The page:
Urban wetlands often have prolonged hydroperiods relative to non-urban ones, so they may play an outsized, positive role for wildlife. Ecological studies of urban wetlands have typically focused on large metropolitan areas, but non-traditional urbanizing areas such as the towns of the Great Plains of North America are projected to experience land-use and climate changes that will alter connectivity among the freshwater wetlands along a continental-scale migratory wildlife corridor. We used seven graph theory metrics to quantify connectivity among 89,798 of these wetlands under landscape-change forecasts from two models built for three climate-change and development scenarios, projected to the year 2050. We compared outcomes from models that differed in focal variable (impervious surface or developed land use). Overall, models with impervious surface projections resulted in the most wetlands affected, whereas models featuring developed land use projections resulted in the largest spatial distribution of effect. There were differences in how many and which wetlands were forecast to become urbanized by model and scenario, resulting in different wetland network topologies and differences in the connectivity roles of individual wetlands. A consensus network was therefore developed based on the wetlands that were projected to increase in impervious surface and exist within developed land use by 2050. These 126 wetlands can be prioritized for urban ecological studies or management because they are highly likely to be affected regardless of model or scenario. Lastly, our study highlights the utility of considering a range of developmental futures when planning urban wetland management in non-traditional urbanizing areas.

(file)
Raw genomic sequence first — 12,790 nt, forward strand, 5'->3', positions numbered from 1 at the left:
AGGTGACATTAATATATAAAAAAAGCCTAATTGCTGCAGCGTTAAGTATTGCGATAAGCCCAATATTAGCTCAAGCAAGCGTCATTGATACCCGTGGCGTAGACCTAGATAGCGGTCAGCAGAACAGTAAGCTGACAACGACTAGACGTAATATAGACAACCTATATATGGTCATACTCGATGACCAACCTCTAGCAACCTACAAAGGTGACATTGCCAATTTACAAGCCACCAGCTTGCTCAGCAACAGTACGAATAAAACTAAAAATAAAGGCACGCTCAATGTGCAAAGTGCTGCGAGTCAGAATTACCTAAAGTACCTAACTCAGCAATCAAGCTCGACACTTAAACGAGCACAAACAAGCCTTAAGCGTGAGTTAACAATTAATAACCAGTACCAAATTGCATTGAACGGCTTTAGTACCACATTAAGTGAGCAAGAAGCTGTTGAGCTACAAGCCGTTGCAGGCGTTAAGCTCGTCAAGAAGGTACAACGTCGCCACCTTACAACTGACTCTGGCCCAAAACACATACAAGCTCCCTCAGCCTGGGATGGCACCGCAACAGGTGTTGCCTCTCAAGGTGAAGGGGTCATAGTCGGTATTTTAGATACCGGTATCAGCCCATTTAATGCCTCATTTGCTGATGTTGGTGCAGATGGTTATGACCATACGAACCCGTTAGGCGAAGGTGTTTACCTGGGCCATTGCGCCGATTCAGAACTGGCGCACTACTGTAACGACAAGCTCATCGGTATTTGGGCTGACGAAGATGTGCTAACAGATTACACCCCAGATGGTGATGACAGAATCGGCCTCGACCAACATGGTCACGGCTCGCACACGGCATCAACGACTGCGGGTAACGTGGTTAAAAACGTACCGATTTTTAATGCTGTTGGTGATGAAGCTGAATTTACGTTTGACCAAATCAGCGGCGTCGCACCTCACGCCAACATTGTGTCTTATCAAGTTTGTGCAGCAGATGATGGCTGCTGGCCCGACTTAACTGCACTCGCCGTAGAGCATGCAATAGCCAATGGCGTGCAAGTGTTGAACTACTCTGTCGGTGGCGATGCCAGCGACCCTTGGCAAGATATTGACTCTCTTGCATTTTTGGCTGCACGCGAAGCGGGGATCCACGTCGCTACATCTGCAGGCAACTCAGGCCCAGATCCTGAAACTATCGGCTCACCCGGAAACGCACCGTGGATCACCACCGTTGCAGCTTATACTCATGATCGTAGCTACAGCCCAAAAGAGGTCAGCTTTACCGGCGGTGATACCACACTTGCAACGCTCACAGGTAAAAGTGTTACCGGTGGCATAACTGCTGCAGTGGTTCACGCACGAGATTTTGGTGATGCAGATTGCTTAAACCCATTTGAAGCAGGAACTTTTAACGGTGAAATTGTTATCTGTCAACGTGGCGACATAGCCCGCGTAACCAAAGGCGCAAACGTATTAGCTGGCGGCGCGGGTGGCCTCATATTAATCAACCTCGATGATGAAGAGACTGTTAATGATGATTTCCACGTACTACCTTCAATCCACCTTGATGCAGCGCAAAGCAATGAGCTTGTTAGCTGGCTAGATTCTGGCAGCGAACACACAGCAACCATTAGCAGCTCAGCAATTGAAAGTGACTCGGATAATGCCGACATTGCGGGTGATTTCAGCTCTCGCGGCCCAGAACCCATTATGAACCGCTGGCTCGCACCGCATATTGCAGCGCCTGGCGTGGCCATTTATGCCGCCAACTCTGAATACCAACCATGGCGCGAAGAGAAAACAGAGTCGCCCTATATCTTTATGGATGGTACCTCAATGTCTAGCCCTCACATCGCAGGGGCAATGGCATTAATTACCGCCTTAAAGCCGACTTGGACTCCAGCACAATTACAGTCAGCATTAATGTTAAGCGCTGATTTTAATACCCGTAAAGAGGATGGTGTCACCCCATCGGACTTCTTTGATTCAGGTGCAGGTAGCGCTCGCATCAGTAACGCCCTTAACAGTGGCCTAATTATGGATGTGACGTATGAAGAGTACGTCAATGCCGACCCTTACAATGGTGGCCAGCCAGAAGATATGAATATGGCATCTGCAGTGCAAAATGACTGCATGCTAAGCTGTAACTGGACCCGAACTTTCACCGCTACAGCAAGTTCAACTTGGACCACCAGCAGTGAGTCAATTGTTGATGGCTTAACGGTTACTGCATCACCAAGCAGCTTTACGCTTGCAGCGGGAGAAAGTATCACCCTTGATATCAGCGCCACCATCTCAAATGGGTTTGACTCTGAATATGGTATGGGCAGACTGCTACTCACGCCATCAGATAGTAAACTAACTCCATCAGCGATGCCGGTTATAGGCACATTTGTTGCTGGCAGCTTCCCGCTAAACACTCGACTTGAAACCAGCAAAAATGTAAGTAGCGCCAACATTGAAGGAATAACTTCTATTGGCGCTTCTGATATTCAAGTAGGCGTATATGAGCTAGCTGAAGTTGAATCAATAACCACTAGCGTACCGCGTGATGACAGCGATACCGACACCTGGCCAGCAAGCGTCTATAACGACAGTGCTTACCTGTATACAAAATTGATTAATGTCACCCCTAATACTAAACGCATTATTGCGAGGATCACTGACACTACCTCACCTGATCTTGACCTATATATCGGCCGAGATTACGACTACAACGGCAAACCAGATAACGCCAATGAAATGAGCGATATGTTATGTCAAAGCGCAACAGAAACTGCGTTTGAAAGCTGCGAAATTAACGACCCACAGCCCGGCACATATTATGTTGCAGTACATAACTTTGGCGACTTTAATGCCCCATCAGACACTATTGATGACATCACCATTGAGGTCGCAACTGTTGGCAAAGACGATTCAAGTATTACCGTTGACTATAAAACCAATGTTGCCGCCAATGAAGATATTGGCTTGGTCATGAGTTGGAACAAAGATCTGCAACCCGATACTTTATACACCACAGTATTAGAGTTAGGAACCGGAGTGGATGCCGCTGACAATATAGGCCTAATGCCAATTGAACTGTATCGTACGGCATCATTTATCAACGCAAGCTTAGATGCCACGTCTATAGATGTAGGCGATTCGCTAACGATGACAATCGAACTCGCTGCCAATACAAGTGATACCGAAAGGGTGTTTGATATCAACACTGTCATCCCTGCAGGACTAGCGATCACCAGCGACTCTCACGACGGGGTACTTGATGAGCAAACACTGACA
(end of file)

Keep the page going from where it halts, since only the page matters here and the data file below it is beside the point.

- Graph theory